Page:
Entrepreneurs are driven by many different motivators. Some may create a new business because they feel an abstract impulse to bring a particular vision to life. Others enjoy the prospect of building a legacy for their family, generating a steady stream of passive income, or even building a multinational enterprise. While many entrepreneurs won’t necessarily consider a hard exit the main reason to start a business, building a company with the express intention of selling it is also a very feasible reason to get into the entrepreneurial game.
Fortunately, there’s a lot of overlap between building a successful business with the intention of selling it and building a successful business for any other reason. However, there are certain strategic and operational mechanisms you can put in place from the start to ensure maximum profitability and an expedited sales process.
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Below, we’ll take a look at how e-commerce startups can ensure that they’re building a business that’s positioned for a highly profitable sale, whether that’s the owner’s ultimate objective with the company or not:
Selling in an evergreen market
E-commerce sites that sell products that are always in demand are very attractive to potential buyers. The security that comes with a brand that never goes out of fashion is something that lowers the investment risk and drives up the price for an online property.
Some e-commerce sites specialize in selling a specific evergreen product. Take for example, Zoma, an e-commerce mattress seller. This brand relies on its products’ countless benefits to position themselves in the health and wellness market. By strongly aligning their brand message with concepts like pain relief, Zoma is also entrenching themselves in a space that is extremely unlikely to see a drop in consumer interest. This is the very backbone of evergreen e-commerce.
But, what if you’re already running an e-commerce website that doesn’t focus on an evergreen market? Is there a way to reduce the risk from a prospective buyer’s point of view?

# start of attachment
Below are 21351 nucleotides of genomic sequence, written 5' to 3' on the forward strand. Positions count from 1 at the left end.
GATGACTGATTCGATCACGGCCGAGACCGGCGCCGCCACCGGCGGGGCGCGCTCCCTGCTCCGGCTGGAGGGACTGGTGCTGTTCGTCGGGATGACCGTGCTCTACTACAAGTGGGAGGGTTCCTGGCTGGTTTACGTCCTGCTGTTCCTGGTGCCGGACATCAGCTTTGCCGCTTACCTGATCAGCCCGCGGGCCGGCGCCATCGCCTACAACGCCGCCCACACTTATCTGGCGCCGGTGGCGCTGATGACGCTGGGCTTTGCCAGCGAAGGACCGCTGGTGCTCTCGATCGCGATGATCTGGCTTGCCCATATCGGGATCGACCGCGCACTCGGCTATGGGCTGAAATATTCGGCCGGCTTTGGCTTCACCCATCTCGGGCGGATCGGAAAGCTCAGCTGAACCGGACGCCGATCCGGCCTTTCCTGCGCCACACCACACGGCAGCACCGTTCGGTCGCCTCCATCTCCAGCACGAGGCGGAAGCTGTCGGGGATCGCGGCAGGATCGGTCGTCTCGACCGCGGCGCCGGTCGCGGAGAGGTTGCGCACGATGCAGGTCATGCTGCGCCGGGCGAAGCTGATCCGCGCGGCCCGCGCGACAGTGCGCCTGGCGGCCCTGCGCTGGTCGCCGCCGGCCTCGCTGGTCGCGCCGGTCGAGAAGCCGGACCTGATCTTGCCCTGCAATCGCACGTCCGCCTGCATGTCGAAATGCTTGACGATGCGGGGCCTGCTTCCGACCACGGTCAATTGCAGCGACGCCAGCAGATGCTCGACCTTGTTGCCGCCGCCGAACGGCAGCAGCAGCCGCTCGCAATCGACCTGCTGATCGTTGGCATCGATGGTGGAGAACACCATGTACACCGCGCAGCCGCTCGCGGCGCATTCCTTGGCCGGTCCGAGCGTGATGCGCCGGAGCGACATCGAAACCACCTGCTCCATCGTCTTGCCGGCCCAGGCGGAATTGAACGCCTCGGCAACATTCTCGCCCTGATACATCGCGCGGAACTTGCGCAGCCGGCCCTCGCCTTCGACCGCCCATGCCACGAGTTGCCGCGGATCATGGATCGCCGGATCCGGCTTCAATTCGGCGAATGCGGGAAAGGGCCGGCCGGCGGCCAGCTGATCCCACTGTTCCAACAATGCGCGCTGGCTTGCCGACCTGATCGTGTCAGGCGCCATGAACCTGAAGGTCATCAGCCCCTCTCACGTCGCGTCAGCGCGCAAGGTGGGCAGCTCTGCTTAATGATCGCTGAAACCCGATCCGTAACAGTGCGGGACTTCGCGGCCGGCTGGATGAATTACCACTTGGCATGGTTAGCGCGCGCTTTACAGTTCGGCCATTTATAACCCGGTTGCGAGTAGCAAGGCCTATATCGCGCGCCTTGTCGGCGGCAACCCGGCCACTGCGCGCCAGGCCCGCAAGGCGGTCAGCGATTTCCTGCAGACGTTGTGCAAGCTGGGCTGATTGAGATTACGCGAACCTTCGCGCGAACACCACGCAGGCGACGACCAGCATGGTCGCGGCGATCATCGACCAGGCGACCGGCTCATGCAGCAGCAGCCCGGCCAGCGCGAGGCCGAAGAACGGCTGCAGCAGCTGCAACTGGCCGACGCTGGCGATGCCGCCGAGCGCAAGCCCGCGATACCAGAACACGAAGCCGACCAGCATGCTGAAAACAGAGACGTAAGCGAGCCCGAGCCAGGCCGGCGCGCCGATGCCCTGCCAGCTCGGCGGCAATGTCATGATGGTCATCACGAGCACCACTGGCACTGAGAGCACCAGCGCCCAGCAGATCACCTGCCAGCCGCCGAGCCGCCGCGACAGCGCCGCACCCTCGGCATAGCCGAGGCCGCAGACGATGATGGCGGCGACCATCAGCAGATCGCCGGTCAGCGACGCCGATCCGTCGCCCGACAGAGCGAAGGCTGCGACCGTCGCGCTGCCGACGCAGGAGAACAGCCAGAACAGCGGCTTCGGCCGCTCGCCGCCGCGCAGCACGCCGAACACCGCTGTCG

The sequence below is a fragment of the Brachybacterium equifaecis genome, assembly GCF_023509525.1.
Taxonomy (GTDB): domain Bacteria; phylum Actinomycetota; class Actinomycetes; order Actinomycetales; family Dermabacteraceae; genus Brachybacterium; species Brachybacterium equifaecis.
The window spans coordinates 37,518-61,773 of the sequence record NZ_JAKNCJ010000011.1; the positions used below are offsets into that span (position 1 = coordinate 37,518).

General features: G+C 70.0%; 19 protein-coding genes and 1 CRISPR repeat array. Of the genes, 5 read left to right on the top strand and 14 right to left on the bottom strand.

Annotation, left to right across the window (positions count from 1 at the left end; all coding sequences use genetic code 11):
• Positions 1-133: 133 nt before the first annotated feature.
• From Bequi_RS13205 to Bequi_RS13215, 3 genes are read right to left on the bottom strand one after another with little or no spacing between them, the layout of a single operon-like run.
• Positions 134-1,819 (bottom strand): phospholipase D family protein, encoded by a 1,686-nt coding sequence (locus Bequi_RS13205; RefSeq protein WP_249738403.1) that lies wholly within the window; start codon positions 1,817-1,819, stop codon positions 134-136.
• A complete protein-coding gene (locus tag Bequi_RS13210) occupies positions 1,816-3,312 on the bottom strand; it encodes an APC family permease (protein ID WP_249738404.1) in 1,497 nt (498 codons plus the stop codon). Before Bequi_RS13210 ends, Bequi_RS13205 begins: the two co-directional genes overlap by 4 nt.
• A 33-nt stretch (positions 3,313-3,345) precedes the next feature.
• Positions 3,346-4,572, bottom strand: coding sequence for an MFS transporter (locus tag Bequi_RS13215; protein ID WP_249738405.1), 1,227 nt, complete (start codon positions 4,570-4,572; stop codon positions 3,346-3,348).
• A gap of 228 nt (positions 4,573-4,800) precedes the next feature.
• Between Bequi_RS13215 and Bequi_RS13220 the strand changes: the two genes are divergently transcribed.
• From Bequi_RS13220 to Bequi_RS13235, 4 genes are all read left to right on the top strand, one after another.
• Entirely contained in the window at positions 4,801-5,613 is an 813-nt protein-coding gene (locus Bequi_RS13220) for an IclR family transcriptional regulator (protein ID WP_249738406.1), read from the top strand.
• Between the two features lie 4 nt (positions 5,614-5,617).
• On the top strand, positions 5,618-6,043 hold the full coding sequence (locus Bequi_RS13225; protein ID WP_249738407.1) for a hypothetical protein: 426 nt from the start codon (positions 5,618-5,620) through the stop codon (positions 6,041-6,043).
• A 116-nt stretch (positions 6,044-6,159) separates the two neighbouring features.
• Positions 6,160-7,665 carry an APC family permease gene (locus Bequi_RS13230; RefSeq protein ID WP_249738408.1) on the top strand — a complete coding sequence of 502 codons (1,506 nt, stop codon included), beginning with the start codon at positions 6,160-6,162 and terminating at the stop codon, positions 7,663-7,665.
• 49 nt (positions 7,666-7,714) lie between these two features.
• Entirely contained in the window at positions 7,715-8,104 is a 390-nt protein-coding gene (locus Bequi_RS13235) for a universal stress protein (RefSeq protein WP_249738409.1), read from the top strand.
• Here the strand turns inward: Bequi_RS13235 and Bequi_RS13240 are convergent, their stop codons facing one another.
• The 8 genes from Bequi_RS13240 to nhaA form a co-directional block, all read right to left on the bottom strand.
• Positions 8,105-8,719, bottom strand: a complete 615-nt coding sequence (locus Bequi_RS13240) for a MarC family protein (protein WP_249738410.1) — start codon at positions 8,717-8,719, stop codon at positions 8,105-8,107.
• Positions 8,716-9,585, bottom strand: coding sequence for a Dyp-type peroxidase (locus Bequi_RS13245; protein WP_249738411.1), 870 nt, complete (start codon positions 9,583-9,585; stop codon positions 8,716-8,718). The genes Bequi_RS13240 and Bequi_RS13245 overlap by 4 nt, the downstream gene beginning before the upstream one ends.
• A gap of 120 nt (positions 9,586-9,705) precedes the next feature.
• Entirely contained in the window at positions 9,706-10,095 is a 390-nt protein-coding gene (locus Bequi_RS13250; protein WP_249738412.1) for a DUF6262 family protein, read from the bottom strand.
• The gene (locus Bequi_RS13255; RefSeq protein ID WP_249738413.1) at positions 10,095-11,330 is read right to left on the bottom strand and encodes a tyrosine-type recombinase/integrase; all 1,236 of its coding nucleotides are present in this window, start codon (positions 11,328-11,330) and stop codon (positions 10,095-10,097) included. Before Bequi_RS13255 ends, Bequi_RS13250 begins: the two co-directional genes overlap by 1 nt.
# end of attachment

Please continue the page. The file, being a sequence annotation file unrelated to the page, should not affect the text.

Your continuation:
The obvious solution would be to diversify your inventory. For instance, niche electronics stores often sell items that are at risk of being outdated by disruptive technology. Stores like these could branch out into peripherals, software or other related products that don’t face the same risk.
Of course, acquiring the new inventory and updating the site to accommodate new categories of products comes with a cost that has to be balanced out against the benefits of entering a less risky market. It’s a good idea to not make this move before your business can accommodate the investment and new operational expenses.
Diversify points of sale
Many e-commerce stores operate only on a single selling platform, like Shopify, Amazon or their own website, while other online retailers sell their products from a combination of these platforms. Having your goods available via multiple platforms severely limits the risks of being dependent on one service provider or e-commerce platform. If one of the platforms becomes unavailable for an extended period, your revenues will plummet—especially if it’s your one and only.
People looking to invest in businesses are aware of this risk. They’ll regard an online store that is only established on one platform as much riskier than one selling from their own website while also having a solid presence on Amazon.
This valuation driver can be taken a step further with strategic offline partnerships. Just because your company generates plenty of sales online doesn’t mean you can’t expand your reach into the brick-and-mortar world. Doing this successfully is a massive risk-reducer and will increase the value of your business.
For example, Elemental Labs’ electrolyte-replenishing drink is sold online but is also ideal for being sold at places where health-conscious people work out. Making a flagship product available at physical locations as well as online not only creates additional retail channels, but also reduces dependence on electronic sales.
Reduce owner dependence
People looking to invest in businesses are extremely wary of the ones that rely too heavily on the direct involvement of the current owner. This can play out in many ways, but one of the most frequent is when the current owner’s personal image or brand overlaps too much with that of the company’s brand.